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Abstract

This article provides information on an ongoing research in the field of Sport and Development. The aim of the whole research is to provide knowledge on the role of the football in the personal development of children in the context of developing countries. The sample analysed in this article includes semi-structured interviews with three youth players from the Kids League in Uganda. The researcher also used other methods during this study. All three interviews were carried out during the Football for Hope Festival in South Africa in 2010. Only the results of these interviews are presented in this article. These findings are seeing football very positively. The youth consider football as very important. It enables them to meet new people, learn new skills and some of them want to build their professional career.
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... While organized, competitive sport may struggle in postcolonial Uganda due to reliance on corporate funding and foreign aid (Kasoma, 2013), the use of sport as a tool for development (Richards & Foster, 2013;Safarikova, 2012) and peacebuilding (Ravizza, 2010(Ravizza, , 2012 seems to have flourished. This is also true for SGD programs (Hayhurst, 2011(Hayhurst, , 2013a(Hayhurst, , 2013b(Hayhurst, , 2014Hayhurst, MacNeill, Kidd, & Knoppers, 2014) even though girls and women remain underrepresented in Ugandan sport as participants, coaches, and administrators. ...
... I've got many friends from many different schools." The benefit of sport's potential to improve social life is consistent with findings from within Uganda (Hayhurst, 2011;Safarikova, 2012) and from research conducted in various countries around the world (Larkin et al., 2007). ...
... Yet it may be particularly important for participants in this study to have sport as an outlet considering that both conflict and polygamy have increased HIV/ AIDS risk for girls and women in the northern region (Rujumba & Kwiringira, 2010). Further, Safarikova (2012) found that by relieving boredom sport may help Ugandan youth stay out of trouble. These findings relate to connections between girls' sport participation and reductions in unwanted pregnancy during adolescence in other countries (Larkin et al., 2007). ...
Article
Sport is increasingly used as a tool for development and peacebuilding to reach an array of populations (Hayhurst, 2009), including girls and women in the Two-Thirds World (Brady, 2005; Hayhurst, 2014; Saavedra, 2009). However, scholars have cautioned against a universal definition of sport considering its historical link to colonization (Darnell & Hayhurst, 2011; Saavedra, 2009) as well as the promotion of universal benefits of sport for girls (Brady, 2005; Larkin, Razack, & Moola, 2007). Therefore, a postcolonial feminist framework was employed to qualitatively explore how 12 secondary school girls in northern Uganda define sport. In addition, participants in this study identified the benefits that they and other girls and women receive from participating in sport. Semistructured interviews were conducted face-to-face and were transcribed, coded, and thematized by the researchers. Trustworthiness was established by engaging a peer debriefer from Uganda and critical awareness of researcher positionality through reflexivity. Results include how the participants defined sport and physical activity, some as a singular and others as a binary concept, and how girls benefit from participating in sport in northern Uganda. The identified benefits include aspects of health, social life, engagement, opportunities, socioemotional development, and competition. Many of these benefits are congruent with literature from within and outside of Uganda; however, the results also indicate a need for a deeper understanding of how communities define and benefit from sport where sport for development programs are delivered. Connections between the results and the postcolonial feminist framework, study limitations and future research directions are also discussed.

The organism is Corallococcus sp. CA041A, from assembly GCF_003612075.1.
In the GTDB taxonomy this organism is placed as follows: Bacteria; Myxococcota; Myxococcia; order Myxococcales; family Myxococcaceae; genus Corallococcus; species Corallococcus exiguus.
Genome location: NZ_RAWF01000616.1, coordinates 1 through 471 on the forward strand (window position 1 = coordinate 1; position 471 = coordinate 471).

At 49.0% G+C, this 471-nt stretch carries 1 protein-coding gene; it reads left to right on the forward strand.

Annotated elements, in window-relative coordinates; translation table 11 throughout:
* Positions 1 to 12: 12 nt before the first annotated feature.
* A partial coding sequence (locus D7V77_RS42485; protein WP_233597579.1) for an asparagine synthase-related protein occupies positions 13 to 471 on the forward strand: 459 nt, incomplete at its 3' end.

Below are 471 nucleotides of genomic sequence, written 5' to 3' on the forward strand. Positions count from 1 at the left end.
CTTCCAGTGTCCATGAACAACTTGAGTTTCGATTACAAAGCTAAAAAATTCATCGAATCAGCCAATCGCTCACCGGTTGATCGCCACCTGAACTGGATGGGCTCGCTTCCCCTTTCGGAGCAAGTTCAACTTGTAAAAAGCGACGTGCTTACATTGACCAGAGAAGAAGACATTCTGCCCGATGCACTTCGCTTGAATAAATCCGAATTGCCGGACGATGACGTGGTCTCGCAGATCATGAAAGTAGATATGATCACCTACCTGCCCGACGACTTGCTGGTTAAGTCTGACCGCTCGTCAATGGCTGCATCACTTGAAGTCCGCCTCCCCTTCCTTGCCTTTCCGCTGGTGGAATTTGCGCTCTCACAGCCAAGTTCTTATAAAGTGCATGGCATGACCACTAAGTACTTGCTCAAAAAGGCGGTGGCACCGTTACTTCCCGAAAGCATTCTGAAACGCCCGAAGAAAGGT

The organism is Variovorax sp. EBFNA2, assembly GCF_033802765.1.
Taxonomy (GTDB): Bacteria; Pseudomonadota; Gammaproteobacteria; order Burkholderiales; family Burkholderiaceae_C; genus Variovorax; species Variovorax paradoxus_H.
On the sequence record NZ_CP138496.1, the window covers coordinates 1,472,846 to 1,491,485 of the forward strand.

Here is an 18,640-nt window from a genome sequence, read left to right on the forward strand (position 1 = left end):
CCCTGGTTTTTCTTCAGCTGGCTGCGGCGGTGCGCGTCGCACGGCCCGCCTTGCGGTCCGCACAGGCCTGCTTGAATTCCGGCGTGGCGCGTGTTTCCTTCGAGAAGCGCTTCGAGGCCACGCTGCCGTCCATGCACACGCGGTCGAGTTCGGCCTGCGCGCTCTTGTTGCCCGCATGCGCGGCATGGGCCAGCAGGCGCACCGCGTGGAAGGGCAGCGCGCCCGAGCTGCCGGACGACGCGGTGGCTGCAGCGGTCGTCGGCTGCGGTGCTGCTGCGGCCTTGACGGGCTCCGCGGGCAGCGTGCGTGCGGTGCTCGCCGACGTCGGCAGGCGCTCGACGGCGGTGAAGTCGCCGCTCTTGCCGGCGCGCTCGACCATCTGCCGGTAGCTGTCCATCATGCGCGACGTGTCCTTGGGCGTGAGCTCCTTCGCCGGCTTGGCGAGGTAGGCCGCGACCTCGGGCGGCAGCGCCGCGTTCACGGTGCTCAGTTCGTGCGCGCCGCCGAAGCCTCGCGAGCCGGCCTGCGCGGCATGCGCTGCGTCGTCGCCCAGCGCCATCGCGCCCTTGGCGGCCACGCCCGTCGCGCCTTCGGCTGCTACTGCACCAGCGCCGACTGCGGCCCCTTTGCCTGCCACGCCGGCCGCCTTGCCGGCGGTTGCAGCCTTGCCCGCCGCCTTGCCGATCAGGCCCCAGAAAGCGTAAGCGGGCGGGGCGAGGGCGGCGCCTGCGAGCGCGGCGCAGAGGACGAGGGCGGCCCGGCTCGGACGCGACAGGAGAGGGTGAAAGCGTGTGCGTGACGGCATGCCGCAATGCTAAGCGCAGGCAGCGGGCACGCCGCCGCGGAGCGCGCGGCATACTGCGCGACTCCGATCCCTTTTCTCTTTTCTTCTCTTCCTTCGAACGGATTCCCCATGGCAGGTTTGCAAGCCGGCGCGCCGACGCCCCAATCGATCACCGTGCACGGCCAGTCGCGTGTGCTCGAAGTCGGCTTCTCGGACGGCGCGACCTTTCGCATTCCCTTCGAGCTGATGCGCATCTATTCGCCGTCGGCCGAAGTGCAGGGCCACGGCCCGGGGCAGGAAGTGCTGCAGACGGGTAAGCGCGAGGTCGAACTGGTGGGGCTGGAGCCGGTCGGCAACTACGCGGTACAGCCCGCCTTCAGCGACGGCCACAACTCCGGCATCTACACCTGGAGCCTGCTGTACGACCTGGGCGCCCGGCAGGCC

... Sport and physical activity have been recognised as powerful tools to promote personal and community development, including the development of leadership, empowerment, conflict resolution, social integration and responsibility. This has been a particular focus in developing nations such as Uganda (Levermore 2011, Safarikova 2012). Sport has even been recognised as a valuable and practical method for achieving the eight Millennial Development Goals, which were established by the United Nations to draw attention to the most critical issues in the developing world (United Nations 2003, Van Eekeren 2006. ...
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2., aktualiz. vyd. Na obálce uvedeno jako 2., přeprac. a aktualiz. vyd. Terminologický slovník
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